Skip to main content

Verified by Psychology Today

What The Kominsky Method Teaches Us About Aging

The liberty of old age, where you either stare down reality or go mad.

Note: This post contains spoilers.

Netflix / Fair Use Rights
Kominsky, The Final Season
Source: Netflix / Fair Use Rights

The competition has been fierce for what COVID-isolated and anxious viewers will turn to after eight hours of Zoom, Webex, and Google Meet. Yet, The Kominsky Method, amidst a deluge of streaming series and films, did not die an early death, true to its testy lead characters.

You may have missed earlier seasons of The Kominsky Method (both are reviewed by me on Psychology Today) because you had a real life, with evenings spent having dinners with friends, going to the movies (as in movie theaters), spending time with your kids since, back then, you never saw them during the day, instead of now trying to escape them after a day, every day, together.

If so, what was, still is: A brilliantly written comedic tragedy, wonderfully acted, and an unsparing look at aging and family. In other words, a mish-mash LA sitcom with 22 episodes, each under 30 minutes over its three fleeting seasons, where nothing is sacrosanct. Ah, the liberty of old age, where you either stare down reality or go mad.

Two old but stiletto-sharp codgers (aka alter kockers), Sandy Kominsky (Michael Douglas, born in 1944) and Norman Newlander (Alan Arkin, born in 1934), are blemished, best-of-male-friends who never miss an opportunity to stick it to one another. They center and carry the show, until…

The 3rd Season, which begins with the end of Norman Newlander, as we virtually attend his irreverent memorial service. The eulogies are priceless. Evidently, Mr. Arkin had said “two seasons” and meant it. I missed him in this last of the triptych, as may have other viewers.

But a formidable cavalry (the show’s ensemble) was there as mighty reinforcements to engage in friendly fire, absent Mr. Arkin. Delivering stellar performances were Lisa Edelstein (Norman’s daughter, Phoebe, post-countless, high-priced drug rehabs), Kathleen Turner (an ex of Sandy’s, Dr. Roz), Sarah Baker (Mindy, daughter to Sandy and Dr. Roz), Paul Reiser (Martin, Mindy’s overage, overweight pony-tailed fiancé), Haley Joel Osment (Norman’s grandson, Robby, also Phoebe’s son, a refugee from Scientology), Christine Ebersole (Martin’s castrating mother), and Melissa Tang (Margaret, a student in Sandy’s acting workshop who makes it on TV).

There are many other notables (Hollywood icons by the bushel) across the three seasons whom I will surely offend by not listing. Except for one, who appears in two episodes of Season 3: The entertainment industry’s omnipresent, uber-hombre, Morgan Freeman.

The series was created by Chuck Lorre (The Big Bang Theory, 2 and ½ Men, Young Sheldon), who also wrote for all the Kominsky episodes. He must be an overachiever.

We get, in the third season of The Kominsky Method, two deaths, one funeral, and a wedding. We are swept along (in this, in all, seasons) by the taunting, loving, always-on-beat banter, and nuanced wisdom drawn from the tsuris (Yiddish for heartache) and irony of everyday life, with its friendships, adult children and grandchildren, spouses and former spouses, work, money, romances, and failures and successes — at least as lived by those of privilege.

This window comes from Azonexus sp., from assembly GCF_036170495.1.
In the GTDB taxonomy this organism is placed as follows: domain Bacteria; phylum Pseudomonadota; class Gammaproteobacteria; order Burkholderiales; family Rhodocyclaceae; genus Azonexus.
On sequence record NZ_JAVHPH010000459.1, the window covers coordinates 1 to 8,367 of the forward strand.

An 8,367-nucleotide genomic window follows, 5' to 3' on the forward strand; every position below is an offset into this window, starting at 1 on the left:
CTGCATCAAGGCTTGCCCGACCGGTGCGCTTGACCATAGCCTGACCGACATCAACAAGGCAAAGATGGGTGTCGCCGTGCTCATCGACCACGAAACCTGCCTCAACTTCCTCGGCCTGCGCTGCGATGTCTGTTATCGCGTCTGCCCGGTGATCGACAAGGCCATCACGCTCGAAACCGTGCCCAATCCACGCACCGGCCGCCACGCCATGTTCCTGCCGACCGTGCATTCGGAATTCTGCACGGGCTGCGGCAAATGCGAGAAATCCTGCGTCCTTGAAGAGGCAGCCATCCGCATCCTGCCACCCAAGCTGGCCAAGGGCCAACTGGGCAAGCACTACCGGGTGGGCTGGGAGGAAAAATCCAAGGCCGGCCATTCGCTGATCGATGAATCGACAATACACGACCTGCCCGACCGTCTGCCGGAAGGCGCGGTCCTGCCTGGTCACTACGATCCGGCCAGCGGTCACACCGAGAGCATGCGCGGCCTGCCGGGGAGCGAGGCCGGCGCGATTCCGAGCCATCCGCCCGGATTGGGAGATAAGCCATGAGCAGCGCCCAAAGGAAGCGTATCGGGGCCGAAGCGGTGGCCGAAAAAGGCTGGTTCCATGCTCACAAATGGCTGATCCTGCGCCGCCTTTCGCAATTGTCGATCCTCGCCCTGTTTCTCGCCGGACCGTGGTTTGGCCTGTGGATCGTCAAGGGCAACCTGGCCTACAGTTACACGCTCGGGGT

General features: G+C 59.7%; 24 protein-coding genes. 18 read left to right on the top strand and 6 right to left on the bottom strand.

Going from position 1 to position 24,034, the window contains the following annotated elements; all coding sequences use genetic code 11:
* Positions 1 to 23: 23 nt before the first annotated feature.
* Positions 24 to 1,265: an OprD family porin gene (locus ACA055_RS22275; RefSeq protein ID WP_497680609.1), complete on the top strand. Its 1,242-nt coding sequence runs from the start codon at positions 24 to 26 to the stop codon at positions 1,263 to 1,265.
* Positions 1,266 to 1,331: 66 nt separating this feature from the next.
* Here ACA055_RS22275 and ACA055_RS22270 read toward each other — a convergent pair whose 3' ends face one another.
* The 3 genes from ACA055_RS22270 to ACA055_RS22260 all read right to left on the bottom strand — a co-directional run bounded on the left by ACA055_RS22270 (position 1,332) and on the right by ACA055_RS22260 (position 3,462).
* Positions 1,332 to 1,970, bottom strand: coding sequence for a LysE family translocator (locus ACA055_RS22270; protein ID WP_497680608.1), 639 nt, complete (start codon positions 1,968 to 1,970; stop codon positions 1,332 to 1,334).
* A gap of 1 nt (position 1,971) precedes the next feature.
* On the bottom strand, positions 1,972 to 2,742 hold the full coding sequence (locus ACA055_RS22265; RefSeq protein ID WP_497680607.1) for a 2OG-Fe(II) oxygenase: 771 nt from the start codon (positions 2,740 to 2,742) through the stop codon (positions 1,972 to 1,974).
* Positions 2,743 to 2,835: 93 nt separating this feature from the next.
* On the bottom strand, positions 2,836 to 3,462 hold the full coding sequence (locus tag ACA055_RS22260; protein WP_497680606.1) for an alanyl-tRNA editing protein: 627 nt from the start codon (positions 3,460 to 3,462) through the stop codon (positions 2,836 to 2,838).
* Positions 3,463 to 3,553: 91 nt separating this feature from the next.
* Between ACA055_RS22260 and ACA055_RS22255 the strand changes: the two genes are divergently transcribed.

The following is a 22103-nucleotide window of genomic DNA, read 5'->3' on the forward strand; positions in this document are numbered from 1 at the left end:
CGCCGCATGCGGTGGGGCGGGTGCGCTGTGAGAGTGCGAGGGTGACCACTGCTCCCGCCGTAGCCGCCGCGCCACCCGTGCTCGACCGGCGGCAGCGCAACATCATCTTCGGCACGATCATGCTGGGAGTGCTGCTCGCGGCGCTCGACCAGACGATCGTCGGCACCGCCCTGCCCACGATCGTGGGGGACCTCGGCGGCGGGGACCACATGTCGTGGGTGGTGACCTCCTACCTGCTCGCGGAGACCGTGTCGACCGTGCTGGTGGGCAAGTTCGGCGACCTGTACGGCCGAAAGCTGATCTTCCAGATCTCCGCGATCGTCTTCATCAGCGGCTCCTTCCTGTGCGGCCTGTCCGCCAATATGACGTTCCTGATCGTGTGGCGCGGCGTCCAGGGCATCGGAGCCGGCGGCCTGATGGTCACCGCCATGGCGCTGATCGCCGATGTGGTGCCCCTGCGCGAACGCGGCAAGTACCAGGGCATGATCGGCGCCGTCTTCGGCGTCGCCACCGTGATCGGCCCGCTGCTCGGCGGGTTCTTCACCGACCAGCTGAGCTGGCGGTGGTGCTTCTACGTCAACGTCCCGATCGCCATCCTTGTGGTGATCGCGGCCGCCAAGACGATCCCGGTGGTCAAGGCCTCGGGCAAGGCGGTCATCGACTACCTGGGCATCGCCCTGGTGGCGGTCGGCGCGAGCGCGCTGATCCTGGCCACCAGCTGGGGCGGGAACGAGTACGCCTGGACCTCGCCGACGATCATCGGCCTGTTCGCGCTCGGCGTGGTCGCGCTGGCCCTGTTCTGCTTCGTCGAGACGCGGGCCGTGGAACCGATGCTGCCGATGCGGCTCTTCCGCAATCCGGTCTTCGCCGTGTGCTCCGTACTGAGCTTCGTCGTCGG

It helps to see portrayed ‘on screen’ (LCD in this case) the foibles and imperfections we all share. Our bumps and blemishes, big and small, that we can use against ourselves, without mercy, especially when they seem, uniquely, our Scarlet Letter. When we have “met the enemy, and it is us,” absent the forgiveness of perspective and the best of medicines, humor. My thanks to the Kominsky crew for reminding me that self-doubt and heartless self-regard are intrinsically human and thus universal. And that kindness can rule the day.

Among the sacrosanct subjects filleted by this show are old people (their '60s ethos, “all it takes is love”); young people (me, me, me); gender fluid people (confusion — not theirs but ours); money-money-money (the greed and division it can inspire); sex (juicy memories, in reality, not long-lived, and not worth paying for); "exes" (love and hate, and no hiding who you really are); Scientology (OMG, can anyone believe that fantasy?); cancer and other deadly diseases (which often rob the survivors of vitality); those medical conditions that do not kill (indignity, pillboxes and other "accommodations"); funerals and memorials (perilous rituals that endure because we need them); attachments, purpose, and meaning (invaluable, yet elusive); and so forth. A virtual zoo of subjects, perfect for our times.

The last episode of the final season is titled, "The Fundamental Things Apply," a tune written by Herman Hupfeld (1931), which achieved perpetuity in Casablanca (1942), retitled, As Time Goes By, and sung by Dooley Wilson at the piano.

One of its verses goes:

Moonlight and love songs
Never out of date
Hearts full of passion
Jealousy and hate
Woman needs man
{sic}, and man {sic} must have his mate
That no one can deny

Love, passion, jealousy, hate, and our needs for a mate (inclusive of all sexual orientations)—all fundamental and timeless.

Hey, those are big, big, big.

The Kominsky Method does them great justice.


More from Lloyd I Sederer M.D.
More from Psychology Today
More from Lloyd I Sederer M.D.
More from Psychology Today